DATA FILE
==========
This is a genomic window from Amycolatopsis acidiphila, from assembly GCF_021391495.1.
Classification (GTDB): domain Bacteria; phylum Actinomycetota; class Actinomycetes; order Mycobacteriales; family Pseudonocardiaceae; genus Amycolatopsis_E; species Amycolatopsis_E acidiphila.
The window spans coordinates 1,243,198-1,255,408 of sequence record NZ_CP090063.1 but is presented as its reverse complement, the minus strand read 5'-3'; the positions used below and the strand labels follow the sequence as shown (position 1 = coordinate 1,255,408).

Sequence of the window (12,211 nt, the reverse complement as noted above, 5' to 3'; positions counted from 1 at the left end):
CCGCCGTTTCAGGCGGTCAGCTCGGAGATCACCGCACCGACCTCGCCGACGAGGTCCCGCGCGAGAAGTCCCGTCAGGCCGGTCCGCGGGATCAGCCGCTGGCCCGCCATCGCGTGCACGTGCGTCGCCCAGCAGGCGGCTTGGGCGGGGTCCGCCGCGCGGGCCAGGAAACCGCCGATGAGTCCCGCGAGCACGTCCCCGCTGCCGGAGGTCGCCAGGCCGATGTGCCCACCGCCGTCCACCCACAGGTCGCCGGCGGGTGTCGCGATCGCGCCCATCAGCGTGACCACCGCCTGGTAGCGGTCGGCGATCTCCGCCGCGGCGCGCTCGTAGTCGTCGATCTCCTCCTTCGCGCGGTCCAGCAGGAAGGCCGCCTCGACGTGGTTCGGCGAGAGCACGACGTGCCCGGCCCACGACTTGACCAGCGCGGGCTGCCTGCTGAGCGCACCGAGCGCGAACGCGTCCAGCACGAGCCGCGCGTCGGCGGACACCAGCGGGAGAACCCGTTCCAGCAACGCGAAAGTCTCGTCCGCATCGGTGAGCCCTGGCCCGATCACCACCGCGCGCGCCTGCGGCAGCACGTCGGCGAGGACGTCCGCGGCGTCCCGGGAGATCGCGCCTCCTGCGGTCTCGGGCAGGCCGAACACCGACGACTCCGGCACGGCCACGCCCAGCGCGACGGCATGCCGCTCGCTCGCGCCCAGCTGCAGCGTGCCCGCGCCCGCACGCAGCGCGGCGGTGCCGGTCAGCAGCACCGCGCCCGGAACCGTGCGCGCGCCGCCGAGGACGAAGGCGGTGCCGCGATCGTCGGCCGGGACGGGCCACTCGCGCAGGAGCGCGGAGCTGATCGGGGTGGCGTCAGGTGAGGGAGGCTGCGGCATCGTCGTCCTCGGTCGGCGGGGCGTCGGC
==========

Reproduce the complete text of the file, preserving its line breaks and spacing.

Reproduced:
This is a genomic window from Amycolatopsis acidiphila, from assembly GCF_021391495.1.
Classification (GTDB): domain Bacteria; phylum Actinomycetota; class Actinomycetes; order Mycobacteriales; family Pseudonocardiaceae; genus Amycolatopsis_E; species Amycolatopsis_E acidiphila.
The window spans coordinates 1,243,198-1,255,408 of sequence record NZ_CP090063.1 but is presented as its reverse complement, the minus strand read 5'-3'; the positions used below and the strand labels follow the sequence as shown (position 1 = coordinate 1,255,408).

Sequence of the window (12,211 nt, the reverse complement as noted above, 5' to 3'; positions counted from 1 at the left end):
CCGCCGTTTCAGGCGGTCAGCTCGGAGATCACCGCACCGACCTCGCCGACGAGGTCCCGCGCGAGAAGTCCCGTCAGGCCGGTCCGCGGGATCAGCCGCTGGCCCGCCATCGCGTGCACGTGCGTCGCCCAGCAGGCGGCTTGGGCGGGGTCCGCCGCGCGGGCCAGGAAACCGCCGATGAGTCCCGCGAGCACGTCCCCGCTGCCGGAGGTCGCCAGGCCGATGTGCCCACCGCCGTCCACCCACAGGTCGCCGGCGGGTGTCGCGATCGCGCCCATCAGCGTGACCACCGCCTGGTAGCGGTCGGCGATCTCCGCCGCGGCGCGCTCGTAGTCGTCGATCTCCTCCTTCGCGCGGTCCAGCAGGAAGGCCGCCTCGACGTGGTTCGGCGAGAGCACGACGTGCCCGGCCCACGACTTGACCAGCGCGGGCTGCCTGCTGAGCGCACCGAGCGCGAACGCGTCCAGCACGAGCCGCGCGTCGGCGGACACCAGCGGGAGAACCCGTTCCAGCAACGCGAAAGTCTCGTCCGCATCGGTGAGCCCTGGCCCGATCACCACCGCGCGCGCCTGCGGCAGCACGTCGGCGAGGACGTCCGCGGCGTCCCGGGAGATCGCGCCTCCTGCGGTCTCGGGCAGGCCGAACACCGACGACTCCGGCACGGCCACGCCCAGCGCGACGGCATGCCGCTCGCTCGCGCCCAGCTGCAGCGTGCCCGCGCCCGCACGCAGCGCGGCGGTGCCGGTCAGCAGCACCGCGCCCGGAACCGTGCGCGCGCCGCCGAGGACGAAGGCGGTGCCGCGATCGTCGGCCGGGACGGGCCACTCGCGCAGGAGCGCGGAGCTGATCGGGGTGGCGTCAGGTGAGGGAGGCTGCGGCATCGTCGTCCTCGGTCGGCGGGGCGTCGGC